Since I am not well-trained in analyzing architecture, I will tip off other researchers: check out the James V. Brown Library in Williamsport (JVB). Designed by architect Edgar V. Seeler, built by E. S. Gilbert and Company, and opened in 1907, JVB is one of the oldest purpose-built libraries in its region. Judging from early floor plans, it had a different layout than many I have seen. It was partially-closed/partially-open stack -- meaning, many volumes were stored in a "stack room" at the back of the building, but alcoves and shelving in the reading room enabled customers to browse new titles and displays on special topics.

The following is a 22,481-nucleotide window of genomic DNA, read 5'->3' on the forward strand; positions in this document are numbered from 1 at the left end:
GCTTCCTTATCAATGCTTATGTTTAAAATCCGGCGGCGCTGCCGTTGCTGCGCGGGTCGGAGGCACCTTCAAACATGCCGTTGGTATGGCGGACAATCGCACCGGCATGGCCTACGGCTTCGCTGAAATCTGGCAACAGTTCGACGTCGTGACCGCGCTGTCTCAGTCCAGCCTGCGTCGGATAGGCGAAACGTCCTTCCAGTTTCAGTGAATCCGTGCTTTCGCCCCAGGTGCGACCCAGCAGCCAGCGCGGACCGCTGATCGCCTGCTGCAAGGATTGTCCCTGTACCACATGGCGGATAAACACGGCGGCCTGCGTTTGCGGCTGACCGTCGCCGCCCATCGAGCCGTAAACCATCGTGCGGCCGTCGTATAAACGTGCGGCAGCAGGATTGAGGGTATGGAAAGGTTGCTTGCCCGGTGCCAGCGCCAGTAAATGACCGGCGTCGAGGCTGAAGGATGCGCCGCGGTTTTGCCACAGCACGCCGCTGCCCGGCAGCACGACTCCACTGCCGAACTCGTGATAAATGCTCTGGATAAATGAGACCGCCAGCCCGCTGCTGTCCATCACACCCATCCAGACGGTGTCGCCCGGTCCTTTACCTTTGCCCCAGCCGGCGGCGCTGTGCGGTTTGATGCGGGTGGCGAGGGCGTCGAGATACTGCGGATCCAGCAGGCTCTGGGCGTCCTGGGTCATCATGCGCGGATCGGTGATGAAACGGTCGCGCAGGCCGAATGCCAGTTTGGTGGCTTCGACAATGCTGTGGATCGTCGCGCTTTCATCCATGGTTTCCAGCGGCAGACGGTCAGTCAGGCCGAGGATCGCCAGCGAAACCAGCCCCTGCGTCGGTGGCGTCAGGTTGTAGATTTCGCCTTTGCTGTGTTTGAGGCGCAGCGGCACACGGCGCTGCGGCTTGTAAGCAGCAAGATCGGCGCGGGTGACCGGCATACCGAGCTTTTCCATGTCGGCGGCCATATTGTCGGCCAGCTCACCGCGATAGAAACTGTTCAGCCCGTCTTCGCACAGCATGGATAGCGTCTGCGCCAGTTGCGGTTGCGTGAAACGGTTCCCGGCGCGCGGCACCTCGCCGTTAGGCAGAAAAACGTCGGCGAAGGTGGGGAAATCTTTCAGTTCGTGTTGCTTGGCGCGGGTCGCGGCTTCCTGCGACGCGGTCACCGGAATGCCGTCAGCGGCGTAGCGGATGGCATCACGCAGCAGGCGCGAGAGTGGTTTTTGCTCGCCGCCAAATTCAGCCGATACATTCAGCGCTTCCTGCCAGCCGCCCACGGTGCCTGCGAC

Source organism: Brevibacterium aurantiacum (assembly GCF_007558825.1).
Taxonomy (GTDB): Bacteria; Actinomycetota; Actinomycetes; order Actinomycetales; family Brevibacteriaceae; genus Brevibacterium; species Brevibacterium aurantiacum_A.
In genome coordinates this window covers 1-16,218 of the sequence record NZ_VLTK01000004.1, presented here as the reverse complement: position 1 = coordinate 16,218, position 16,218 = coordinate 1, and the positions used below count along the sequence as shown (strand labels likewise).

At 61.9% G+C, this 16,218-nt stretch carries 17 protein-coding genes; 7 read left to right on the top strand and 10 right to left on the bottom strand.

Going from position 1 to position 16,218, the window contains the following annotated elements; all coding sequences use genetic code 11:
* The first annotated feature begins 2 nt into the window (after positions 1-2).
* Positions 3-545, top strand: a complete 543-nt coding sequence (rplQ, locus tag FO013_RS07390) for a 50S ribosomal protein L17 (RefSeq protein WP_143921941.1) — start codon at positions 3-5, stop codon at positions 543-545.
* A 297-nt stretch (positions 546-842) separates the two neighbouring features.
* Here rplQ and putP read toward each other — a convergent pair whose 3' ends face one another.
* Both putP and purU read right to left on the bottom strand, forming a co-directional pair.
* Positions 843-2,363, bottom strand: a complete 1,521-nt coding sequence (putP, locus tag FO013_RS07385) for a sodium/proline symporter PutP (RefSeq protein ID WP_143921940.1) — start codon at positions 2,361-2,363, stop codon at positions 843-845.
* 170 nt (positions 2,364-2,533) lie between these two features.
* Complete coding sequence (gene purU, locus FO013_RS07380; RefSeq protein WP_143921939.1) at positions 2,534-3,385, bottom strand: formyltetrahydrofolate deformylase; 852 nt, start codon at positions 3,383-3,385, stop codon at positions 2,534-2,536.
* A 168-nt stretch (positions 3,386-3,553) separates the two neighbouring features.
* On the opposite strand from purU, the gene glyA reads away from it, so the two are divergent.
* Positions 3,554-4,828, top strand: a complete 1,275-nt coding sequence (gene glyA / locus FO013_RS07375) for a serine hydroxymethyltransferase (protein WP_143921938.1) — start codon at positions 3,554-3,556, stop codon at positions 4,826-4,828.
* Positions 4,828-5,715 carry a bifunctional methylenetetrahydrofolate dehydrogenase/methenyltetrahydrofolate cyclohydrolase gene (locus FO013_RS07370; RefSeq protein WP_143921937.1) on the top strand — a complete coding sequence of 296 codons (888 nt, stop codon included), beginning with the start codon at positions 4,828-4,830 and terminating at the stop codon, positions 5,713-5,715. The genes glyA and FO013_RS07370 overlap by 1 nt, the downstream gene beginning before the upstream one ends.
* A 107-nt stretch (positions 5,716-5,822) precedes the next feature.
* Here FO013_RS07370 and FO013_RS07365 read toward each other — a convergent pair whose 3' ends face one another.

|First floor plan of JVB. From the 1908 Annual Report.|
|Original reading room of JVB. From the 1909 Annual Report.|
|Front of the James V. Brown Library, Williamsport, PA.|
|Inside the JVB reading room today.|
Added to such textual records, there is a photograph album which documents several months of construction. Having an interest in non-librarian workers, I was delighted to catch a glimpse of the working-class people who actually "built" JVB. The album might also provide clues to researchers who are interested in how buildings were physically erected -- what types of processes and tools were used. Downstairs in JVB's local history room, the photograph collection contains additional images pertaining to construction.
|Photograph album showing unfolding stages of JVB's construction.|
|A photograph from early in the library's construction. From the JVB's photograph collection.|